The last thing Jim worries about when he leaves his small engineering firm each day is the safety of his computer records. Not only does he back up his data onto DVD's faithfully each day, but he stores the DVD's in a fireproof safe left behind by the former owner of his building.

Unfortunately, Jim's enjoying a false sense of security. While his fireproof safe is fine for protecting paper files and even money, it isn't adequate for maintaining the critical temperature and humidity levels necessary for magnetic tapes, floppy disks, CDR's, or DVD's.

The average house fire reaches temperatures of about 1,200 degrees Fahrenheit. Paper chars at about 420 degrees and burns at about 450 degrees. By contrast, magnetic tapes, floppy disks, and other storage media can be damaged by temperatures above 125 degrees and by humidity levels above 80 percent.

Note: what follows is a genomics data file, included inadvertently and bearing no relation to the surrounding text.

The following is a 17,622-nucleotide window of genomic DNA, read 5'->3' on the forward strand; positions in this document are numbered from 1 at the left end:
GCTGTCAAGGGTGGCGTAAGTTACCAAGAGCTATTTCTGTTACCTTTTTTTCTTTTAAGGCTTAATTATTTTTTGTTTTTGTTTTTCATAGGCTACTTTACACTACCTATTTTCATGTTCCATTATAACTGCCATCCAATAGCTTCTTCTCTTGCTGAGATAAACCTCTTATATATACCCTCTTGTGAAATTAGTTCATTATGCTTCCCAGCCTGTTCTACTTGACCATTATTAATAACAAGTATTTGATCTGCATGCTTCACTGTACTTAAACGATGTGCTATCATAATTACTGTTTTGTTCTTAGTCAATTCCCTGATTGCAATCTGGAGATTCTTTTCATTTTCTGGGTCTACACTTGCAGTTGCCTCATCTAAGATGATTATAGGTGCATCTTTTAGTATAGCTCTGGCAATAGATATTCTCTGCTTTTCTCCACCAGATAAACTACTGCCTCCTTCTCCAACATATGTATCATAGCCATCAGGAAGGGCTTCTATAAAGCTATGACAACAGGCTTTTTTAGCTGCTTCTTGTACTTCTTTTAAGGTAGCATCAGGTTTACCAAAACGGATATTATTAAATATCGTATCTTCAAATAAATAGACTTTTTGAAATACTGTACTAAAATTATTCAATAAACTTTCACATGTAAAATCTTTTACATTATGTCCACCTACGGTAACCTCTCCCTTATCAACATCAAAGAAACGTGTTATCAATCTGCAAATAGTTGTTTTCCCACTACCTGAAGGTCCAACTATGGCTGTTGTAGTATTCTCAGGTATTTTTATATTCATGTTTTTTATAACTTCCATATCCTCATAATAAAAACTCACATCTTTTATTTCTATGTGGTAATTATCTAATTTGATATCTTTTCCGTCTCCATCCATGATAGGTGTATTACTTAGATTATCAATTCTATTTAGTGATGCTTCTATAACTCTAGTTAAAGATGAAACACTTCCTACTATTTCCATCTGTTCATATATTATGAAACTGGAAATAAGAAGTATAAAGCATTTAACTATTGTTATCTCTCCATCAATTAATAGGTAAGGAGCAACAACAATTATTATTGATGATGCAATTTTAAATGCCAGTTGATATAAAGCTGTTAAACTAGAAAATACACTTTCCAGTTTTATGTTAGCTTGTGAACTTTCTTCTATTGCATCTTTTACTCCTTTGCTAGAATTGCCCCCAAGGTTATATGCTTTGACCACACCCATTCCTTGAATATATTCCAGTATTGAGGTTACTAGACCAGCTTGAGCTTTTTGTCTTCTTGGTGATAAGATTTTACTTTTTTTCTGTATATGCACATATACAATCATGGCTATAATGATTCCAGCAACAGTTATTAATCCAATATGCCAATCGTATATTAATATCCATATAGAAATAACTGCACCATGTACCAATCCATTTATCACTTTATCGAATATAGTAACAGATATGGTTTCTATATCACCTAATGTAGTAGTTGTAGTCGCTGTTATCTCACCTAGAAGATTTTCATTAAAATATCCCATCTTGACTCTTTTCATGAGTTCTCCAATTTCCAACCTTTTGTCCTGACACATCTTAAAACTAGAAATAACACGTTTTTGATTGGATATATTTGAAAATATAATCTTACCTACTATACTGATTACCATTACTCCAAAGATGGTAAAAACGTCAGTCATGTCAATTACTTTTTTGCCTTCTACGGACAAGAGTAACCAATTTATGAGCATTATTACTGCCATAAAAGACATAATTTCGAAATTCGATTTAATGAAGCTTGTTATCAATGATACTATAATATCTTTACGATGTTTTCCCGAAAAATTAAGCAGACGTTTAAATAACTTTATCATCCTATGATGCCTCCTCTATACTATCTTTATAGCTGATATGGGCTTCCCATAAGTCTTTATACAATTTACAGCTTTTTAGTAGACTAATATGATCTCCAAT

As a consequence, manufacturers of fireproof safes have developed chests, files and safes specifically designed to protect computer storage media, as well as photo negatives, audio and video cassettes and x-ray films that share many of the same characteristics.

If you're looking for a container to safeguard such products, look for one that carries a Class 125 rating from Underwriters Laboratories for one-half hour or longer, up to a maximum of four hours. That means it will maintain an interior temperature below 125 degrees Fahrenheit and humidity below 80 percent when subjected to exterior temperatures ranging from 1,550 degrees (for the one half-hour rating) to 2,000 degrees (for the four-hour rating). Most products sold for use in the home carry the half-hour or one-hour rating.

For protection of valuable or hard-to-replace paper documents, look for a UL 350 classification. That means the chest, safe or filing cabinet will maintain an interior temperature below 350 degrees when exposed to temperatures ranging from 1,550 degrees (for the half-hour rating) to 2,000 degrees (for the r four-hour rating).

These UL ratings also signify that the product has survived UL's combined explosion hazard/impact test. In this test, the product is subjected to 2,000-degree heat for 30 minutes, dropped 30 feet onto a riprap of broken bricks and concrete, then reheated to 1,550 degrees for 30 more minutes. If it doesn't explode, it passes the test.